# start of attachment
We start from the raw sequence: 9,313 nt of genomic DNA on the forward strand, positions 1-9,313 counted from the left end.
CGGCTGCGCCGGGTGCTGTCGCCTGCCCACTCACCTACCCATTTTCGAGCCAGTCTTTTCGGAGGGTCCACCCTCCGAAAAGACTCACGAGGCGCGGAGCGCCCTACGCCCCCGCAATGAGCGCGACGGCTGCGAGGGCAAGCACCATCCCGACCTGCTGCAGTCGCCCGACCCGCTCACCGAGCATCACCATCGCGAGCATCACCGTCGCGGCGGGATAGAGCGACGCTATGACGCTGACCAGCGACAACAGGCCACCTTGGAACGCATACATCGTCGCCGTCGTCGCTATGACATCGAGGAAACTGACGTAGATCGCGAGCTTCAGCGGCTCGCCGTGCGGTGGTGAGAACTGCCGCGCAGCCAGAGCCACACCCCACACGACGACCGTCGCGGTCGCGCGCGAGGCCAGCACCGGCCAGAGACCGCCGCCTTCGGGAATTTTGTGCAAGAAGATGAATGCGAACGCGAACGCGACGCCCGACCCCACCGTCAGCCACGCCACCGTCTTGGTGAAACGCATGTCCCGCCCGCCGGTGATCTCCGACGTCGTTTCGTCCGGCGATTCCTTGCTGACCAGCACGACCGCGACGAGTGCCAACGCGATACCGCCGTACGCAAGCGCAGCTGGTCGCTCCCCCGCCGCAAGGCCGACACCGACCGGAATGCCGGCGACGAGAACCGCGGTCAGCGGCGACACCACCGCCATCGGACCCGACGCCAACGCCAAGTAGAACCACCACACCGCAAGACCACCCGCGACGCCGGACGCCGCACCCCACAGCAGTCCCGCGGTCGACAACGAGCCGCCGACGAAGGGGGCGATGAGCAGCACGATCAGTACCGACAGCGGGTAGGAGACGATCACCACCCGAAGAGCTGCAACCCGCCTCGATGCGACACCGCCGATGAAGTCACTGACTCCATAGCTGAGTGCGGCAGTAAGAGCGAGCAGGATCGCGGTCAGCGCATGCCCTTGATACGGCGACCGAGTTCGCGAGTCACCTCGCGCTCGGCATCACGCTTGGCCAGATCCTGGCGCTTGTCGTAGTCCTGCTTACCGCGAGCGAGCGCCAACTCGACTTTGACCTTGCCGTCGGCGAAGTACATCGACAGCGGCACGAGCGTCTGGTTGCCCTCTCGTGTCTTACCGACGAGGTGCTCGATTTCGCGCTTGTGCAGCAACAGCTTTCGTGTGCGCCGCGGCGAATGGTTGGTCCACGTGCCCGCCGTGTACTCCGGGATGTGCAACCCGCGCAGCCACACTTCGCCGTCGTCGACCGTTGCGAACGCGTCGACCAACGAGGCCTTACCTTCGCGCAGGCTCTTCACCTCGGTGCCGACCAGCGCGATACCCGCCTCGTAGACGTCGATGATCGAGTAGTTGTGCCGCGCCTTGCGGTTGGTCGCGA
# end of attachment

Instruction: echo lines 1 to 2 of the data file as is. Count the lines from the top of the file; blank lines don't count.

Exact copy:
We start from the raw sequence: 9,313 nt of genomic DNA on the forward strand, positions 1-9,313 counted from the left end.
CGGCTGCGCCGGGTGCTGTCGCCTGCCCACTCACCTACCCATTTTCGAGCCAGTCTTTTCGGAGGGTCCACCCTCCGAAAAGACTCACGAGGCGCGGAGCGCCCTACGCCCCCGCAATGAGCGCGACGGCTGCGAGGGCAAGCACCATCCCGACCTGCTGCAGTCGCCCGACCCGCTCACCGAGCATCACCATCGCGAGCATCACCGTCGCGGCGGGATAGAGCGACGCTATGACGCTGACCAGCGACAACAGGCCACCTTGGAACGCATACATCGTCGCCGTCGTCGCTATGACATCGAGGAAACTGACGTAGATCGCGAGCTTCAGCGGCTCGCCGTGCGGTGGTGAGAACTGCCGCGCAGCCAGAGCCACACCCCACACGACGACCGTCGCGGTCGCGCGCGAGGCCAGCACCGGCCAGAGACCGCCGCCTTCGGGAATTTTGTGCAAGAAGATGAATGCGAACGCGAACGCGACGCCCGACCCCACCGTCAGCCACGCCACCGTCTTGGTGAAACGCATGTCCCGCCCGCCGGTGATCTCCGACGTCGTTTCGTCCGGCGATTCCTTGCTGACCAGCACGACCGCGACGAGTGCCAACGCGATACCGCCGTACGCAAGCGCAGCTGGTCGCTCCCCCGCCGCAAGGCCGACACCGACCGGAATGCCGGCGACGAGAACCGCGGTCAGCGGCGACACCACCGCCATCGGACCCGACGCCAACGCCAAGTAGAACCACCACACCGCAAGACCACCCGCGACGCCGGACGCCGCACCCCACAGCAGTCCCGCGGTCGACAACGAGCCGCCGACGAAGGGGGCGATGAGCAGCACGATCAGTACCGACAGCGGGTAGGAGACGATCACCACCCGAAGAGCTGCAACCCGCCTCGATGCGACACCGCCGATGAAGTCACTGACTCCATAGCTGAGTGCGGCAGTAAGAGCGAGCAGGATCGCGGTCAGCGCATGCCCTTGATACGGCGACCGAGTTCGCGAGTCACCTCGCGCTCGGCATCACGCTTGGCCAGATCCTGGCGCTTGTCGTAGTCCTGCTTACCGCGAGCGAGCGCCAACTCGACTTTGACCTTGCCGTCGGCGAAGTACATCGACAGCGGCACGAGCGTCTGGTTGCCCTCTCGTGTCTTACCGACGAGGTGCTCGATTTCGCGCTTGTGCAGCAACAGCTTTCGTGTGCGCCGCGGCGAATGGTTGGTCCACGTGCCCGCCGTGTACTCCGGGATGTGCAACCCGCGCAGCCACACTTCGCCGTCGTCGACCGTTGCGAACGCGTCGACCAACGAGGCCTTACCTTCGCGCAGGCTCTTCACCTCGGTGCCGACCAGCGCGATACCCGCCTCGTAGACGTCGATGATCGAGTAGTTGTGCCGCGCCTTGCGGTTGGTCGCGA